A woman secretly suffering from kleptomania is hypnotized in an effort to cure her condition. Soon afterwards, she is found at the scene of a murder with no memory of how she got there and seemingly no way to prove her innocence.
Det. Sgt. Mark Dixon always wanted to be something his old man wasn't: a guy on the right side of the law. But for a good guy, he's awfully vicious. After several complaints over his roughing people up, his boss, Insp. Nicholas Foley, demotes him. Foley tells him he's a good man, but needs to get his head on straight and be more like Det. Lt. Thomas, who has just gotten a promotion. Meanwhile, Tommy Scalise has an illegal dice game going and is looking to make a sucker out of the rich Ted Morrison, who was brought in by Ken Paine and his beautiful wife Morgan. She figures out too late her husband is using her as a decoy. Paine strikes her when she refuses to play along. The chivalrous Morrison intervenes but Paine knocks him out cold. That seems to be the worst of it, but later it turns out the guy is dead; and Paine looks guilty. Soon Dixon has fallen in love with Morgan - but not before losing his temper again and committing a terrible deed that he tries to cover up. Morgan's father...Written by
Tommy Scalise (Gary Merrill) was supposed to be a drug addict but the Production Code prohibited any use or mention of narcotics. See more »
As Scalise and his gang are descending on the garage elevator, Dixon throws the switch stopping the elevator between floors four and five (according to the dial above the elevator). But in the next shot, inside the elevator, the inner door is marked "7", indicating that the car has stopped on the seventh floor. See more »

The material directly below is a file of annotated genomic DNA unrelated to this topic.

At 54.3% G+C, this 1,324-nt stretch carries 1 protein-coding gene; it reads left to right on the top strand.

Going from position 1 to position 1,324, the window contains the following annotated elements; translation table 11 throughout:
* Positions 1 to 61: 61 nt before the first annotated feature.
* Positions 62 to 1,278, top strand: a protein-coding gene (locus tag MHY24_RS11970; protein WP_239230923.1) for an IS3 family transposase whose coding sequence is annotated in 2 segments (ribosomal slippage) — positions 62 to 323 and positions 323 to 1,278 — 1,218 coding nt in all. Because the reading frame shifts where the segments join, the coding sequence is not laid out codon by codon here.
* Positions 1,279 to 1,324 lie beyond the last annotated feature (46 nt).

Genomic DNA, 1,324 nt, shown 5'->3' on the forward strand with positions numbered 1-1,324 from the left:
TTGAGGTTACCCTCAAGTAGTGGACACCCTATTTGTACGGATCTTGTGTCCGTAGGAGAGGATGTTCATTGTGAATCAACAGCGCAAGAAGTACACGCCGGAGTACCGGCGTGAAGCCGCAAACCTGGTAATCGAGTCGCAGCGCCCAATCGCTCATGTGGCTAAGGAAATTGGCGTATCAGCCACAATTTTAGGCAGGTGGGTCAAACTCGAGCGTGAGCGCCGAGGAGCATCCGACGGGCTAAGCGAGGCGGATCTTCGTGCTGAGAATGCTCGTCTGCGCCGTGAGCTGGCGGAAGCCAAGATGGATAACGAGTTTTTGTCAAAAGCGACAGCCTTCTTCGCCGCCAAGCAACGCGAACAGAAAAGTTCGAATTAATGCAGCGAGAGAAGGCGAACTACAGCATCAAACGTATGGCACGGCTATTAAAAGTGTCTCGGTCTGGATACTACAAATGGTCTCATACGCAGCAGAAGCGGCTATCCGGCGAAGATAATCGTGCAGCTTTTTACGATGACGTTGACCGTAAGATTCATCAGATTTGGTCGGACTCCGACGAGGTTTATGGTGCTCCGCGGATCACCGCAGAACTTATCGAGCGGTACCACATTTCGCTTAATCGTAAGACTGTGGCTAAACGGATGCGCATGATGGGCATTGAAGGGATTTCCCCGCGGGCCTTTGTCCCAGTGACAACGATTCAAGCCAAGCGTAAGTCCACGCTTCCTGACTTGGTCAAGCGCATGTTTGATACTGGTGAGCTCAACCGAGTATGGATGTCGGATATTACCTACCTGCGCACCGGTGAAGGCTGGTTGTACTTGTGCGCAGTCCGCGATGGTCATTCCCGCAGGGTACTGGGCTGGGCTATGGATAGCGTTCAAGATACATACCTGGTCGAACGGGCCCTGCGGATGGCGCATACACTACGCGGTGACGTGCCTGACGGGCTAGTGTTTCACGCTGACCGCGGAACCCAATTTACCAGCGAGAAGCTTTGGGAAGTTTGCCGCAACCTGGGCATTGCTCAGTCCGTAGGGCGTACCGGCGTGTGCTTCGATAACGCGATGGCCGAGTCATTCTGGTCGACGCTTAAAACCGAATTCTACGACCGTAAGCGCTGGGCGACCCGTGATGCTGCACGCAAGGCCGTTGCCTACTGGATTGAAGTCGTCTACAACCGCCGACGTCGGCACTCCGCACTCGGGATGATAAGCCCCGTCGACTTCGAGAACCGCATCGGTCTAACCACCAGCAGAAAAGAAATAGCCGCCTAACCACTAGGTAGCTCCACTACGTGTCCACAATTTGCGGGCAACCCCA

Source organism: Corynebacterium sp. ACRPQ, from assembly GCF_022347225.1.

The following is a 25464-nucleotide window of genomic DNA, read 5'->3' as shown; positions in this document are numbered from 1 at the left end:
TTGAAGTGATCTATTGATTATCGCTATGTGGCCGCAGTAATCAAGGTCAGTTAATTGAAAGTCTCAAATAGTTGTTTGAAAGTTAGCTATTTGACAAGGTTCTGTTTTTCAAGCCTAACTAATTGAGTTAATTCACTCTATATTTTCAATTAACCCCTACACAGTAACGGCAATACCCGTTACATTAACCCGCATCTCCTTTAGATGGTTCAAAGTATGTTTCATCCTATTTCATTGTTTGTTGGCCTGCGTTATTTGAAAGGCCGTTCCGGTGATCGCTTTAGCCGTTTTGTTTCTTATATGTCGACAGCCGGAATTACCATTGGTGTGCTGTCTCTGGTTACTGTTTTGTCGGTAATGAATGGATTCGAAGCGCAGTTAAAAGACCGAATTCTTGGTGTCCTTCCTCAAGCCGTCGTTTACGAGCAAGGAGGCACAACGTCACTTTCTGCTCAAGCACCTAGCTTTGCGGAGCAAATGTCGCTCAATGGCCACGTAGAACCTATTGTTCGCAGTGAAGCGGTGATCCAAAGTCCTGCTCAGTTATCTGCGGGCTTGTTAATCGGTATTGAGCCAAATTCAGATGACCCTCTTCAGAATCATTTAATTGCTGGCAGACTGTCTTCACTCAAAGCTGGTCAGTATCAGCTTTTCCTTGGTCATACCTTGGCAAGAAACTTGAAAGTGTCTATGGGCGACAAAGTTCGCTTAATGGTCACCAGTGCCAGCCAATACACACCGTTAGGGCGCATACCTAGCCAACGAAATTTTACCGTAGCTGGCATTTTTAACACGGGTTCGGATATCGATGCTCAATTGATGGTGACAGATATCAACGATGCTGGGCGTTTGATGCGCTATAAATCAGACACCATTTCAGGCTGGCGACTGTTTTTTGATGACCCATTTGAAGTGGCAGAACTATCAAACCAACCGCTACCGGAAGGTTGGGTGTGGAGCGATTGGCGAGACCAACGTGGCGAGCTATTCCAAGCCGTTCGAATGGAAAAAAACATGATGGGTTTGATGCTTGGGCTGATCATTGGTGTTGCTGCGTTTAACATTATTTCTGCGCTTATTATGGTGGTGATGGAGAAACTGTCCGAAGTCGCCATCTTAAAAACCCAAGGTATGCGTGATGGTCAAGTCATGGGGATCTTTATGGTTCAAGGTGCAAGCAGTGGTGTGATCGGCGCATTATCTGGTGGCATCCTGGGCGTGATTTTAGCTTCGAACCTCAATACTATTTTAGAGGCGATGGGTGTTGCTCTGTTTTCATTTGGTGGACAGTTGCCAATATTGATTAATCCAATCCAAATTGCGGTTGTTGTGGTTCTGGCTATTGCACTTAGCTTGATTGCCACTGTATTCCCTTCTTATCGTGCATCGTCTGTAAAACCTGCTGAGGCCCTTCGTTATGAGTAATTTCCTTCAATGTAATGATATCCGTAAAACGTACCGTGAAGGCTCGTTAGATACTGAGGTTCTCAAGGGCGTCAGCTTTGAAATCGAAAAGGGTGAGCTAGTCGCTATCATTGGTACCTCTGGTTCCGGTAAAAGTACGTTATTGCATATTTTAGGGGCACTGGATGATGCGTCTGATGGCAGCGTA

[speaking to Dixon]
That's a fancy way of trying to frame somebody- getting yourself knocked off. A guy's gotta be outta his head for that. I didn't know a guy could hate that much. Not even you.
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The opening credits start as chalk writing on a sidewalk, with someone walking over them. See more »
Elegance and class are not always the first words that come to mind when folks (at least folks who might do such a thing) sit around and talk about film noir.
Yet some of the best films of the genre, "Out of the Past," "The Killers," "In A Lonely Place," "Night and the City," manage a level of sleek sophistication that elevates them beyond a moody catch phrase and its connotations of foreboding shadows, fedoras, and femme-fatales.
"Where the Sidewalk Ends," a fairly difficult to find film -- the only copy in perhaps the best stocked video store in Manhattan was a rough bootleg from the AMC cable channel -- belongs in a category with these classics.
From the moment the black cloud of opening credits pass, a curtain is drawing around rogue loner detective Marc Dixon's crumbling world, and as the moments pass, it inches ever closer, threatening suffocation.